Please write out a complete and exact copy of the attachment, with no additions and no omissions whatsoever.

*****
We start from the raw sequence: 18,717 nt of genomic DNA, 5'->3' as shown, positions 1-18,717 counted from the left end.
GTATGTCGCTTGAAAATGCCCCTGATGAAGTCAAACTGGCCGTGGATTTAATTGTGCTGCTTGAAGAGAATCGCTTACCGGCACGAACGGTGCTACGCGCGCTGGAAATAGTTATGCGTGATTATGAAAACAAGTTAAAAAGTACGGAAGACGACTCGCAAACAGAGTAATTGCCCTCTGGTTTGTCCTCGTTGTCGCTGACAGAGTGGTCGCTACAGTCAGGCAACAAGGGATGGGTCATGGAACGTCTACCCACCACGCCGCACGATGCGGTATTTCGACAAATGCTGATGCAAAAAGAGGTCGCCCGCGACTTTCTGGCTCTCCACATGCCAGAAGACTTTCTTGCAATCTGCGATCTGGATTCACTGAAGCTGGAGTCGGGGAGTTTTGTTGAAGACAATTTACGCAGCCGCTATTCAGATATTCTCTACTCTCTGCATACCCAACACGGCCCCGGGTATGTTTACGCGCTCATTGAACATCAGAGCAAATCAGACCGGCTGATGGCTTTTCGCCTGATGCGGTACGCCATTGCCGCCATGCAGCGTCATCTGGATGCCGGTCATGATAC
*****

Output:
We start from the raw sequence: 18,717 nt of genomic DNA, 5'->3' as shown, positions 1-18,717 counted from the left end.
GTATGTCGCTTGAAAATGCCCCTGATGAAGTCAAACTGGCCGTGGATTTAATTGTGCTGCTTGAAGAGAATCGCTTACCGGCACGAACGGTGCTACGCGCGCTGGAAATAGTTATGCGTGATTATGAAAACAAGTTAAAAAGTACGGAAGACGACTCGCAAACAGAGTAATTGCCCTCTGGTTTGTCCTCGTTGTCGCTGACAGAGTGGTCGCTACAGTCAGGCAACAAGGGATGGGTCATGGAACGTCTACCCACCACGCCGCACGATGCGGTATTTCGACAAATGCTGATGCAAAAAGAGGTCGCCCGCGACTTTCTGGCTCTCCACATGCCAGAAGACTTTCTTGCAATCTGCGATCTGGATTCACTGAAGCTGGAGTCGGGGAGTTTTGTTGAAGACAATTTACGCAGCCGCTATTCAGATATTCTCTACTCTCTGCATACCCAACACGGCCCCGGGTATGTTTACGCGCTCATTGAACATCAGAGCAAATCAGACCGGCTGATGGCTTTTCGCCTGATGCGGTACGCCATTGCCGCCATGCAGCGTCATCTGGATGCCGGTCATGATAC